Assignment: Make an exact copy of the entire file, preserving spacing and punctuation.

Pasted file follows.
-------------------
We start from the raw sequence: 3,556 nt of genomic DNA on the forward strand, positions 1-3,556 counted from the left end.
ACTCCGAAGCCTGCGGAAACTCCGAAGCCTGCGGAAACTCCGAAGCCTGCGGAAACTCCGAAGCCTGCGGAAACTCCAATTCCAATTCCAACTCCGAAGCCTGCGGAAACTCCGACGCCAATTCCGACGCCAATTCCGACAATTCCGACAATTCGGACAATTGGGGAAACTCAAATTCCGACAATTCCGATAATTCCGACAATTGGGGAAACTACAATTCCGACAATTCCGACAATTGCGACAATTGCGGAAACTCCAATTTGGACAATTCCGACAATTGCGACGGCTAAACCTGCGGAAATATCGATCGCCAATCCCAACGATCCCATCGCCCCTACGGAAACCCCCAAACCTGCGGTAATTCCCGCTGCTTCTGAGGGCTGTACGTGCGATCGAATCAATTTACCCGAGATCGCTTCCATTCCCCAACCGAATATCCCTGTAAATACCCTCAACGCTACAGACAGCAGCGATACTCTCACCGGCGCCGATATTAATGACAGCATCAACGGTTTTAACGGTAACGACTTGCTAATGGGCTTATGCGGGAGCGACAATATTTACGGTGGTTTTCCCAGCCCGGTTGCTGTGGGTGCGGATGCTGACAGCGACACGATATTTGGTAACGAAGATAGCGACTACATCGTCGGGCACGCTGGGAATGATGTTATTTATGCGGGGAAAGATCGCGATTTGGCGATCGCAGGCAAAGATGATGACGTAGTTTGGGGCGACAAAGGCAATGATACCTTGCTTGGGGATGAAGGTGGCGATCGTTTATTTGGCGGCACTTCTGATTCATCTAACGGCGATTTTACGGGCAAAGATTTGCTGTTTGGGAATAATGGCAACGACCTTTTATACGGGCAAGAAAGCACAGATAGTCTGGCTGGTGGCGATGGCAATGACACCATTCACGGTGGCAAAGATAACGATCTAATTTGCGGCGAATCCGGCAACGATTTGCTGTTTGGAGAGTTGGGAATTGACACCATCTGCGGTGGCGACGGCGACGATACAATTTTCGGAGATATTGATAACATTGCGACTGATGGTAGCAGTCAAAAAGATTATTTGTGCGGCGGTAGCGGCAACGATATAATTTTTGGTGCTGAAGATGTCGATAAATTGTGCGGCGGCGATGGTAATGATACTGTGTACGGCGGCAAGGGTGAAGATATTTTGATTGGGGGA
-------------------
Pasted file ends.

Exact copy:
We start from the raw sequence: 3,556 nt of genomic DNA on the forward strand, positions 1-3,556 counted from the left end.
ACTCCGAAGCCTGCGGAAACTCCGAAGCCTGCGGAAACTCCGAAGCCTGCGGAAACTCCGAAGCCTGCGGAAACTCCAATTCCAATTCCAACTCCGAAGCCTGCGGAAACTCCGACGCCAATTCCGACGCCAATTCCGACAATTCCGACAATTCGGACAATTGGGGAAACTCAAATTCCGACAATTCCGATAATTCCGACAATTGGGGAAACTACAATTCCGACAATTCCGACAATTGCGACAATTGCGGAAACTCCAATTTGGACAATTCCGACAATTGCGACGGCTAAACCTGCGGAAATATCGATCGCCAATCCCAACGATCCCATCGCCCCTACGGAAACCCCCAAACCTGCGGTAATTCCCGCTGCTTCTGAGGGCTGTACGTGCGATCGAATCAATTTACCCGAGATCGCTTCCATTCCCCAACCGAATATCCCTGTAAATACCCTCAACGCTACAGACAGCAGCGATACTCTCACCGGCGCCGATATTAATGACAGCATCAACGGTTTTAACGGTAACGACTTGCTAATGGGCTTATGCGGGAGCGACAATATTTACGGTGGTTTTCCCAGCCCGGTTGCTGTGGGTGCGGATGCTGACAGCGACACGATATTTGGTAACGAAGATAGCGACTACATCGTCGGGCACGCTGGGAATGATGTTATTTATGCGGGGAAAGATCGCGATTTGGCGATCGCAGGCAAAGATGATGACGTAGTTTGGGGCGACAAAGGCAATGATACCTTGCTTGGGGATGAAGGTGGCGATCGTTTATTTGGCGGCACTTCTGATTCATCTAACGGCGATTTTACGGGCAAAGATTTGCTGTTTGGGAATAATGGCAACGACCTTTTATACGGGCAAGAAAGCACAGATAGTCTGGCTGGTGGCGATGGCAATGACACCATTCACGGTGGCAAAGATAACGATCTAATTTGCGGCGAATCCGGCAACGATTTGCTGTTTGGAGAGTTGGGAATTGACACCATCTGCGGTGGCGACGGCGACGATACAATTTTCGGAGATATTGATAACATTGCGACTGATGGTAGCAGTCAAAAAGATTATTTGTGCGGCGGTAGCGGCAACGATATAATTTTTGGTGCTGAAGATGTCGATAAATTGTGCGGCGGCGATGGTAATGATACTGTGTACGGCGGCAAGGGTGAAGATATTTTGATTGGGGGA